Thursday, July 28, 2011

IFI Family Festival: Beast Hunt Results announced

Thank you to everyone who took part in our IFI Family Film Festival Beast Hunt. Congratulations to Frances, Ryan and Charlie and everyone else who completed the hunt.

Chata © Chris Judge

IFI Family Festival Beast Hunt Results:

1st – Frances   12.20
2nd – Ryan       12.22
3rd – Charlie    12.23

Other participants: 
Tayler & Lara - 12.30
Elena & Jack - 12.32
Cian - 12.34
Jeff & Julia & Samuel - 12.35
James - 12.36
Keela - 12.38
Layla - 12.38
Mia - 12.40
Maya & Catalina - 12.40
Julia & James - 12.45
Maria & Liam - 12.54
Hugh & Rory - 12.56
Sarah - 12.58
Ashling - 12.58
Holly - 12.59

We would like to thank the amazing illustrator and painter Chris Judge for facilitating the workshop A Beasty Creation, and for his involvement in the Beast Hunt. As part of the IFI Family Festival, we screened his short film The Lonely Beast and Chris' illustrated book is now available at the IFI Film Shop. 

We hope you had fun. See you next year!

IFI Family Festival Team 

Tuesday, July 26, 2011

August at the IFI

Welcome to our programme for August which includes a focus on films representing the Traveller community, a season of Westerns and the first part of a retrospective on legendary French filmmaker Alain Resnais.

Pedro Almodóvar's The Skin I Live In 

The steady stream of strong Irish documentaries continues at the IFI this August with Ian Palmer’s Knuckle, a decadein-the-making exploration of the violent elements of Irish Traveller culture. Accompanying the release is a season of  Traveller films that gives a wider view of the way that the community has been represented, from Joe Comerford’s debut feature Traveller to Perry Ogden’s fine examination of Traveller life during the Celtic Tiger years in Pavee Lackeen. There will be a chance to debate and discuss the cinematic representation of Travellers during a panel discussion with filmmakers alongside community artists and representatives.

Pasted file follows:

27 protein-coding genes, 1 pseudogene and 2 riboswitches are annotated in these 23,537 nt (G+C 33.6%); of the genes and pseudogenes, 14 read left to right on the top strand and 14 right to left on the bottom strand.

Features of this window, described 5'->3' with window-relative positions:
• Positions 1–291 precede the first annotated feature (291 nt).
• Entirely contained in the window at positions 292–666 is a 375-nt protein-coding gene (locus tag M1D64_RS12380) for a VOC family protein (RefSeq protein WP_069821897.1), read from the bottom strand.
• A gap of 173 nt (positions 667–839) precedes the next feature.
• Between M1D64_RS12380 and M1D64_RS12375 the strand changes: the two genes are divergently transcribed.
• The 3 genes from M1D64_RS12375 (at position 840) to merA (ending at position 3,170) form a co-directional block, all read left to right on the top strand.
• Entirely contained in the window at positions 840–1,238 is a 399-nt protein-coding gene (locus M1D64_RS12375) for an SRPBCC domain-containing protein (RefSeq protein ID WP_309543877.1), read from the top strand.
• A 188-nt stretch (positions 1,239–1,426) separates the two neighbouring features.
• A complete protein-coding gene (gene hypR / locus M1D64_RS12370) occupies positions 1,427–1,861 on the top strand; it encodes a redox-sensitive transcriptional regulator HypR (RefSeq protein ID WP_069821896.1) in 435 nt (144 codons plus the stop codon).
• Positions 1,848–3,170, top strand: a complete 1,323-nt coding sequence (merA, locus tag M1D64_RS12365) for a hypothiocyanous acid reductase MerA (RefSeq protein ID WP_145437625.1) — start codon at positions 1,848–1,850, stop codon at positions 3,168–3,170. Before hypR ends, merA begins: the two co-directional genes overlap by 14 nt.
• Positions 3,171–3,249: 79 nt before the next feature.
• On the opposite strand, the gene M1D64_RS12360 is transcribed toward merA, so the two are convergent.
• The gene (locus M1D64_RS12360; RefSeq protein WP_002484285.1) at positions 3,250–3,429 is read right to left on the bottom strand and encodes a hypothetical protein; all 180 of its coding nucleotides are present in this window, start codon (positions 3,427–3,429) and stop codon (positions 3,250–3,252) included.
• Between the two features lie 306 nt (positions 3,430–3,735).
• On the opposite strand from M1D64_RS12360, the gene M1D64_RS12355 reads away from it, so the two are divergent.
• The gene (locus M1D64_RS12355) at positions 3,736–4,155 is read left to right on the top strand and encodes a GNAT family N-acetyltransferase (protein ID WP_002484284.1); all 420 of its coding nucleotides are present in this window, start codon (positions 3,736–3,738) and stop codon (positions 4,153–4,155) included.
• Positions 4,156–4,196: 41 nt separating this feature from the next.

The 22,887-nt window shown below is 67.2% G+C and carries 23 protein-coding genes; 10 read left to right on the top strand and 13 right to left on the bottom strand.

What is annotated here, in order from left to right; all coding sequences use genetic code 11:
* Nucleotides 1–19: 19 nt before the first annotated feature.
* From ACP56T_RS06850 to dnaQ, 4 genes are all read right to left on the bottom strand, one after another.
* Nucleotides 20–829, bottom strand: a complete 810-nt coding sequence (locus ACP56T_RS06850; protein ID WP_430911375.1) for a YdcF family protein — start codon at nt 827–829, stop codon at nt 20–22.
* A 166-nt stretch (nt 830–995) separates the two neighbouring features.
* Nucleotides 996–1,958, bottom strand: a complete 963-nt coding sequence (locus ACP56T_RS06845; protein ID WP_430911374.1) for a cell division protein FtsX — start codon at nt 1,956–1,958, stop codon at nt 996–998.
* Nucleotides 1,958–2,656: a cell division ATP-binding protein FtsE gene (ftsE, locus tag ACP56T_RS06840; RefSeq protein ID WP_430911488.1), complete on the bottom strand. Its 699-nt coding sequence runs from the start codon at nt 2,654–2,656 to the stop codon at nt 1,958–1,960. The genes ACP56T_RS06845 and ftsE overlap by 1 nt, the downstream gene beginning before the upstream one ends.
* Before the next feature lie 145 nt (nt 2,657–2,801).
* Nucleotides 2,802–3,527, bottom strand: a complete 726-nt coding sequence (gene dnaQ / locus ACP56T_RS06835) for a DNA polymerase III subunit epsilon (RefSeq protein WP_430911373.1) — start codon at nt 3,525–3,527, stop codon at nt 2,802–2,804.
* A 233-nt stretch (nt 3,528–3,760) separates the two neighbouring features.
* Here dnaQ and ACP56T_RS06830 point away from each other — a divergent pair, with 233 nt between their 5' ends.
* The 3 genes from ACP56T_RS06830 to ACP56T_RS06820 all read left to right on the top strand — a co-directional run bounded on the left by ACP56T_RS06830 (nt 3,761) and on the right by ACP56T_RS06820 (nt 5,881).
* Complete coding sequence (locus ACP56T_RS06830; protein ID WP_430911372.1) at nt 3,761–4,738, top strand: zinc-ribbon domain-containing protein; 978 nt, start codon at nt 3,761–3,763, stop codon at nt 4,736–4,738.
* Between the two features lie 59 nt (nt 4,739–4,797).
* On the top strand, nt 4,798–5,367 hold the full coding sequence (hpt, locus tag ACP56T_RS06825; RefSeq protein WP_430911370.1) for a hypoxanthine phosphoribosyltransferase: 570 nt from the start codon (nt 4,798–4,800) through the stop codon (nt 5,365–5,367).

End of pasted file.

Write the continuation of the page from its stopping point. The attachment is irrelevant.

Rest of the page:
Travellers On Film: Southpaw

The IFI Western Season demonstrates what a particularly highly contested genre the Western has become. Alongside popular political films such as High Noon and Rio Bravo, the season also includes a rare screening of an example of the once-popular Eastern Bloc Westerns (or Osterns). Lemonade Joe gives a fascinating insight into how the iconography of the American West was successfully adapted and reimagined to suit Communist regimes.

High Noon

Heritage Week (August 20th – 28th) is traditionally a busy time for IFI National and 2011 is no exception. The Kingdom and I: Kerry on Film is a programme of rarely-seen silent and sound films from the IFI Irish Film Archive which will screen at St. John’s Theatre, Listowel on August 25th. Elsewhere, Willy Reilly and His Colleen Bawn (1920) will screen on August 25th at the Pearse Museum, Rathfarnham, where the film was shot in 1920, and Dublin in the Rare Oul’ Times will return to the Dublin City Public Libraries network.

August has a packed schedule of new releases that include Project Nim, James Marsh’s hotly-anticipated follow-up to Man on Wire; In a Better World, this year’s Best Foreign Language Film Oscar winner; and another journey into Pedro Almodóvar’s unique imagination with The Skin I Live In.

Audrey Tautou in Beautiful Lies

There’s also an exciting trio of new French films that include Kristin Scott Thomas in Sarah’s Key; Audrey Tautou in Beautiful Lies; and this month’s French Film Club selection, Eric Lartigau’s The Big Picture. We also honour one of France’s master filmmakers, Alain Resnais, to complement the re-release of Last Year in Marienbad. The season includes early masterpieces such as Muriel and Hiroshima mon amour as well as later films that consolidated his position as one of cinema’s most mesmerising and innovative storytellers.

Sarah Glennie

Tuesday, July 19, 2011

Cars, rats and cupcakes... IFI Family Festival 2011

Sunday afternoon at IFI, Dee Quinlan is reading subtitles of  Short Tales, our Family Festival short film programme, to an eager and appreciative audience aged between 4 and 8 in the cinema. Outside on Meeting House Square, 20 young artists are waiting for the grand ‘opening’ of their mural,  created under the guidance of expert visual artists Re-Ink-Our-Nation and inspired by Herzog’s Cave of Forgotten Dreams. As Diana Bunici, tRTE presenter and our hugely energetic and willing festival patron steps up to cut the imaginary ribbon, cameras click and admiring parents clap at the work their youngsters have put in to transform the construction hoarding. And what a transformation – a quick walk around the hoarding reveals their ideas on viking lives, future lives and what is important to them today. Realised as part of Temple Bar Cultural Trust’s Made in Temple Bar Festival, it’s been a great collaboration.

Young street artists and visual duo from Re-Ink-Our-Nation